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Study on the competitiveness of Slovak districts    
 
(PDF format, 450 pages, 5.13 MB)

Competitive Regions 21 is a pilot project whose main goal is to identify competitive advantages and disadvantages of the business environment in different regions of the Slovak Republic and to formulate suitable strategies for the regional economic development. The core of the project is a complex comparative model of the Slovak regions with elements used by renowned institutions worldwide for measuring competitiveness.

The evaluation of regional business environment is made feasible by the combined use of publicly available statistical data and exclusive information obtained from the Survey of entrepreneurs’ and municipality representatives’ opinions. The Results and outputs of the project will be implemented by the municipailities for
an easier and more qualified formulation of their development strategies that would result in the improvement of conditions for viable business in individual regions, higher economic growth and the growth of the living standard. Entrepreneurs and investors will be given comprehensive information about opportunities and threats in the regions that is often hard to obtain or costly. Finally, the results may also be utilized both by the central government and municipalities to improve the targeting of their development policies to help regions.

Competitive Regions 21 (450 pages, 5.13 MB)

The analysis of competitive advantages and disadvantages of the regions in Slovakia brings in–depth evaluation of regional business environment through BAS’s own Regional Business Environment Index. During its preparation, publicly available statistical data were used in combination with the information gathered from its own extensive survey among entrepreneurs from all 79 districts of Slovakia. Data collection took place late in 2009 and in 2010. The analysis will offer to the reader a comparison of competitive advantages and barriers to business development in each individual district. Included are recommendations for individual districts on where local authorities and the central government should channel their activities to contribute to the regional development and to balance the disparities within and among the regions. The overall assessment summarizes major recommendations whose implementation could be beneficial not only to a specific region, but also to entire Slovakia.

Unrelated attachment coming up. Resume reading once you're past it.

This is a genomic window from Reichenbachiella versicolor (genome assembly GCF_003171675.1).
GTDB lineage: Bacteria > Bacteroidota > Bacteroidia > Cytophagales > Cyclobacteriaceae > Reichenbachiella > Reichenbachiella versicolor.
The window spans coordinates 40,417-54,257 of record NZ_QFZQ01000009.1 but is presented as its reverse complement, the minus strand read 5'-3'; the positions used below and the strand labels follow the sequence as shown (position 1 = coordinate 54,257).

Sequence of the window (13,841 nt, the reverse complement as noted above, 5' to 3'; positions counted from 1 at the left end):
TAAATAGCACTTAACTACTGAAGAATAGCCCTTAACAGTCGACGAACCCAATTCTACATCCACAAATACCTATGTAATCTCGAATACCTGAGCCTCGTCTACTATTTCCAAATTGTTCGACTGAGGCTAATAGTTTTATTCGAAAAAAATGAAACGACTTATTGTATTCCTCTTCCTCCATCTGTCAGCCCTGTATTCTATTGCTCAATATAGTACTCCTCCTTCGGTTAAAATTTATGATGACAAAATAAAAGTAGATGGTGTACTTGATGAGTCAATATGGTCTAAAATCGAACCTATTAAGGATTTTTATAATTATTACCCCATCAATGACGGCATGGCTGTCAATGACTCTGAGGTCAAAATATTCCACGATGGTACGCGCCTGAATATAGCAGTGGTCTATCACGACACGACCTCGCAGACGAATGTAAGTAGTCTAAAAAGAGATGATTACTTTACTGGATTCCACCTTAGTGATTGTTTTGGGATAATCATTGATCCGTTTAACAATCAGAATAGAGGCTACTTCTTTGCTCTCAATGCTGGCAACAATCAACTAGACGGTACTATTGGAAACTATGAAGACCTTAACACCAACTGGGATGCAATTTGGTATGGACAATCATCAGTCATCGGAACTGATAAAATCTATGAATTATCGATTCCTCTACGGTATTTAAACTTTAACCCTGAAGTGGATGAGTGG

The publication is organized into six chapters, which will gradually guide the reader through individual parts of the analysis. Each chapter can be read independently, without the knowledge of theories, concepts or structures used in the previous chapters.

Individual chapters:

Chapter 1: Key results (22 pages, 472 kB)
Chapter 1 summarizes the main results of the analysis in a clear tabular and graphical form. Its introduction discusses the history and structure of the Regional Business Environment Index, the conceptual framework and economic fundamentals underlying the creation of the index. The next part offers a brief summary of RBEI for individual districts, providing graphs, tables and descriptions. Because the index consists of a number of smaller components – four subindexes, where each subindex consists of two pillars, the subsequent part of the first chapter features these elements as well. The chapter first introduces the four subindexes, each accompanied by a map of SR’s districts with the given subindex and an appropriate table, then it provides a table containing all the previously mentioned data, and finally it displays maps of the districts of SR for each of the pillars with a description of the conditions in individual regions.

Chapter 2: Analyses and Recommendations (68 pages, 955 kB)
Chapter 2 attempts to gain a more in–depth understanding of the results of the analysis, which not only summarize the findings, but mainly serve as a set of recommendations. It begins with the top ten barriers to business identified by the survey respondents. Next, it discusses these barriers in more detail, introducing an intensity map for each barrier, and offers suggestions